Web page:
Join Us | Latest Articles | Contact

Journal Home


Editorial Board


Recent Articles


Submit to this journal


Special Issues


Current issue

International Journal of Anesthetics and Anesthesiology






DOI: 10.23937/2377-4630/2/2/1028



Long-Term Function, Pain and Medication Use Outcomes of Radiofrequency Ablation for Lumbar Facet Syndrome

Zachary L. McCormick1*, Benjamin Marshall1, Jeremy Walker2, Robert McCarthy2 and David R. Walega2



1Department of Physical Medicine and Rehabilitation, The Rehabilitation Institute of Chicago/Northwestern University Feinberg School of Medicine, USA
2Department of Anesthesiology, Northwestern University Feinberg School of Medicine, USA


*Corresponding author: Zachary L. McCormick, Department of Physical Medicine and Rehabilitation, Rehabilitation Institute of Chicago, McGaw Medical Center, Northwestern University Feinberg School of Medicine, Chicago, Illinois, USA, Tel: 510-388-7084, E-mail: zmccormi@gmail.com
Int J Anesthetic Anesthesiol, IJAA-1-028, (Volume 2, Issue 2), Original Article; ISSN: 2377-4630
Received: March 04, 2015 | Accepted: April 04, 2015 | Published: April 06, 2015
Citation: McCormick ZL, Marshall B, Walker J, McCarthy R, Walega DR (2015) Long-Term Function, Pain and Medication Use Outcomes of Radiofrequency Ablation for Lumbar Facet Syndrome. Int J Anesthetic Anesthesiol 2:028. 10.23937/2377-4630/2/2/1028
Copyright: © 2015 McCormick ZL, et al. This is an open-access article distributed under the terms of the Creative Commons Attribution License, which permits unrestricted use, distribution, and reproduction in any medium, provided the original author and source are credited.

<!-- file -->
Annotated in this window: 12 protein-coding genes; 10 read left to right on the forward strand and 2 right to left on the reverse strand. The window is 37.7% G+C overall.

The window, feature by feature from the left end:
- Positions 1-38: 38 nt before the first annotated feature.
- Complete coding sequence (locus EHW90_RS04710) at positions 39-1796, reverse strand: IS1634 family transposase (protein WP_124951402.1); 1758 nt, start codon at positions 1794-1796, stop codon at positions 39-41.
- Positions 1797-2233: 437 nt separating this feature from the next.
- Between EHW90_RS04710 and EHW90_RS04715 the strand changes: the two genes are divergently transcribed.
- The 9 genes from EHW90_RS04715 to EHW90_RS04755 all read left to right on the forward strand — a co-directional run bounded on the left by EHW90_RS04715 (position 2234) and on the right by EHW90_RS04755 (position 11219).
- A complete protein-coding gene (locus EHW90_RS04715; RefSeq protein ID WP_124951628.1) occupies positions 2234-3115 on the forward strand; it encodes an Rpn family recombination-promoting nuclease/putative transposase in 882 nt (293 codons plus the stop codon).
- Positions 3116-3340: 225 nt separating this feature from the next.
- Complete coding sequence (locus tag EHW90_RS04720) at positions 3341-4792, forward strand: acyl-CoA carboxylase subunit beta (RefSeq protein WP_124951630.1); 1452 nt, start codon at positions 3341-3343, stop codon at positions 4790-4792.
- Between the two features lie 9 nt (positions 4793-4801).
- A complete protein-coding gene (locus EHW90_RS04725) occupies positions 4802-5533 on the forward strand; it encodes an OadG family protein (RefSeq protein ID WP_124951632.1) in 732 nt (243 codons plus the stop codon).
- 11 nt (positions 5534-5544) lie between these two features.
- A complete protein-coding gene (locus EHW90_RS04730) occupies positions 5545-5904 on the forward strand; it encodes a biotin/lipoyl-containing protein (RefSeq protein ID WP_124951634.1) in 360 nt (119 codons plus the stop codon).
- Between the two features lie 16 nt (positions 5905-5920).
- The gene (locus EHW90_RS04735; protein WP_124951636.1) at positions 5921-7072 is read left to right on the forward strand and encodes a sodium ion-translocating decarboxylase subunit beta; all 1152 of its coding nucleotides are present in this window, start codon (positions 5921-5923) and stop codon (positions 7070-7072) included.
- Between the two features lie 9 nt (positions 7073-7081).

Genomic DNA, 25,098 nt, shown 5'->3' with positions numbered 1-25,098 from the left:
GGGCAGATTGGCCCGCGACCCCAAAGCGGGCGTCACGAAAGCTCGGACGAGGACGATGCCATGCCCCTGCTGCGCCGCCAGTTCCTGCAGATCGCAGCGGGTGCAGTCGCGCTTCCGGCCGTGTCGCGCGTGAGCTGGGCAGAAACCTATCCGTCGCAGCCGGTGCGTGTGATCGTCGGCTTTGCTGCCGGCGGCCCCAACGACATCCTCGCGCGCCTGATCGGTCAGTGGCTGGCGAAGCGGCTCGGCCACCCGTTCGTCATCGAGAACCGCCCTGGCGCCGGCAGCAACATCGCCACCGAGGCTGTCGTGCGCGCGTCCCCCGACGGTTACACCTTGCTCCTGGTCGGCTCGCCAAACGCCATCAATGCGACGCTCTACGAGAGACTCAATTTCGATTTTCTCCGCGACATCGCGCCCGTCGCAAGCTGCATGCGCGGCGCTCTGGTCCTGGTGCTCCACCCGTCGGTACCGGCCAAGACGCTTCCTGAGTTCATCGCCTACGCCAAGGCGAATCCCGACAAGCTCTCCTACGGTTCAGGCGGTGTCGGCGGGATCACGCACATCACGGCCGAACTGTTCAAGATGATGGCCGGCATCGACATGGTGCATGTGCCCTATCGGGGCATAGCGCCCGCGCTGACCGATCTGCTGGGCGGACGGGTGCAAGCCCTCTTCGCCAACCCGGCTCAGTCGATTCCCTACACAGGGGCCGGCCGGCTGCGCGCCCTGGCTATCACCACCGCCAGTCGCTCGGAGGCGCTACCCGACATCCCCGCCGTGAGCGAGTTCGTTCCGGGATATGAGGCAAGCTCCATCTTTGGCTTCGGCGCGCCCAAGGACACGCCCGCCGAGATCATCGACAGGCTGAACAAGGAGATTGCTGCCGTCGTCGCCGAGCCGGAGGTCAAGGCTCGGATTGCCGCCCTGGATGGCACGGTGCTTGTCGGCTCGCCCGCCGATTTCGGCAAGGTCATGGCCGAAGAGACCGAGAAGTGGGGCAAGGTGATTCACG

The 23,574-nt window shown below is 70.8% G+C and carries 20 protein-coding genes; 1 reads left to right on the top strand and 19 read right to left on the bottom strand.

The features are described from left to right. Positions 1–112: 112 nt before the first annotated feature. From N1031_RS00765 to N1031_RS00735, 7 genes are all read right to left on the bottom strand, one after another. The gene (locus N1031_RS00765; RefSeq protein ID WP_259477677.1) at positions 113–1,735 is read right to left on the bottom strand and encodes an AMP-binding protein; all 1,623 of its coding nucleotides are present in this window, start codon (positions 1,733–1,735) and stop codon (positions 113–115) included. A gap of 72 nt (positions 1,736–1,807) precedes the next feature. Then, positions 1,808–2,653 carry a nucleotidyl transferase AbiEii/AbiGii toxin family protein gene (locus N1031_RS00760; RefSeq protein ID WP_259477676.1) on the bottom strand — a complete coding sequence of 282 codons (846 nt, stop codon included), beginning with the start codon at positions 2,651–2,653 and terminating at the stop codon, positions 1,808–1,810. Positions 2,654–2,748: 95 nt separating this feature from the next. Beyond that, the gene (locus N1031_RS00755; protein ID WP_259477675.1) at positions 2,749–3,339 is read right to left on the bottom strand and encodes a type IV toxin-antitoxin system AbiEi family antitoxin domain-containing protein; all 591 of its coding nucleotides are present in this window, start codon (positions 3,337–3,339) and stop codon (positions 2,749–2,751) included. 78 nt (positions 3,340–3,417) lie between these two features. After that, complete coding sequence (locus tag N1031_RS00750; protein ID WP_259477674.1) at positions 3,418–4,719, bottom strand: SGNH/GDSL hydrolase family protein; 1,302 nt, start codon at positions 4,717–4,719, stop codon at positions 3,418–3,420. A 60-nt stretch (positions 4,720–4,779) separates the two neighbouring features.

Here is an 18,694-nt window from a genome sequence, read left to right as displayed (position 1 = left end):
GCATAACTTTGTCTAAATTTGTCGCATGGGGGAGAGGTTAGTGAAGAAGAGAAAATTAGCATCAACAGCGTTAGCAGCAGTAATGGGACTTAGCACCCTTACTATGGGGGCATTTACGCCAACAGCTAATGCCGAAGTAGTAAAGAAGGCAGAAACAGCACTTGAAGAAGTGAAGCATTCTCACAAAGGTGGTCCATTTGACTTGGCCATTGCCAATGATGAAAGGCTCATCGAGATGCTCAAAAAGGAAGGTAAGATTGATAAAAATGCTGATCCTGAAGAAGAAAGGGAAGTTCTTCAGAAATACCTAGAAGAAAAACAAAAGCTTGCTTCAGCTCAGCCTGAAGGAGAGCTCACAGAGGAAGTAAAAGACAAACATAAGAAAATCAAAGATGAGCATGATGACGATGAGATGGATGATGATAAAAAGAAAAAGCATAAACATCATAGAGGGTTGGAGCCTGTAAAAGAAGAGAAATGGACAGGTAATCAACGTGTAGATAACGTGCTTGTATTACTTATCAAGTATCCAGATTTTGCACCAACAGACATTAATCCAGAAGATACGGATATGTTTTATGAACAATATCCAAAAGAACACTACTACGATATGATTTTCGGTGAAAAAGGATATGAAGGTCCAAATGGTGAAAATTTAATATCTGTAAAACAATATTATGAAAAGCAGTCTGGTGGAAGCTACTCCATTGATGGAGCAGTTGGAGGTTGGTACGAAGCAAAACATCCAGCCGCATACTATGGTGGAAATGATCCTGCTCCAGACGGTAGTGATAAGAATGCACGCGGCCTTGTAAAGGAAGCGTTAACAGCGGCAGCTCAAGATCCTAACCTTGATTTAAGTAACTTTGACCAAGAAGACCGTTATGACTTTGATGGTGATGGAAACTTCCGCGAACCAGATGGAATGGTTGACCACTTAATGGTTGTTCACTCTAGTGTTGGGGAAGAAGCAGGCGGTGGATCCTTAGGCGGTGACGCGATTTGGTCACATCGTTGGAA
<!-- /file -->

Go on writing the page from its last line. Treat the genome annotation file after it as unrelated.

Abstract

Objective: Radiofrequency ablation (RFA) of the medial branch nerves for facet-mediated low back pain demonstrates clinical benefit for 6-12 months and possibly up to 2 years. This study investigated function, pain, and medication use outcomes of RFA for lumbar facet syndrome in a cohort with long-term follow-up.

Methods: Individuals evaluated in a tertiary academic pain practice between January, 2007-December, 2013, 18-60 years of age, with a clinical and radiologic diagnosis of lumbar facet syndrome ,who underwent ≥1set of diagnostic medial branch blocks with resultant >75% pain relief and subsequent RFA were included. Outcomes measured were the proportion of individuals who reported ≥50% improvement in function, ≥50% improvement in pain; change in median NRS pain score, daily morphine equivalent consumption (DME), Medication Quantification Scale III (MSQ III) score and procedure complications.

Results: Sixty-two consecutive individuals with a median age and 25%-75% interquartile range (IQR) of 34 years (35, 52) met inclusion criteria. Seven individuals were lost to follow-up. Duration of pain was < 2 years in 42%, 2-5 years in 40%, >5 years in 18% of individuals. Median duration of follow-up was 39 months (16, 60). Function and pain improved by ≥50% in 58% (CI 45%, 71%) and 53% (CI 40%, 66%) of individuals, respectively. The median reduction in MQS III score was 3.4 points (0, 8.8). No complications occurred in this cohort.

Conclusion: This study demonstrates a durable treatment effect of RFA for lumbar facet syndrome at long-term follow-up, as measured by improvement in function, pain, and analgesic use.


Keywords

Low back pain, Denervation, Zygapophyseal joint, Opioid analgesics


Introduction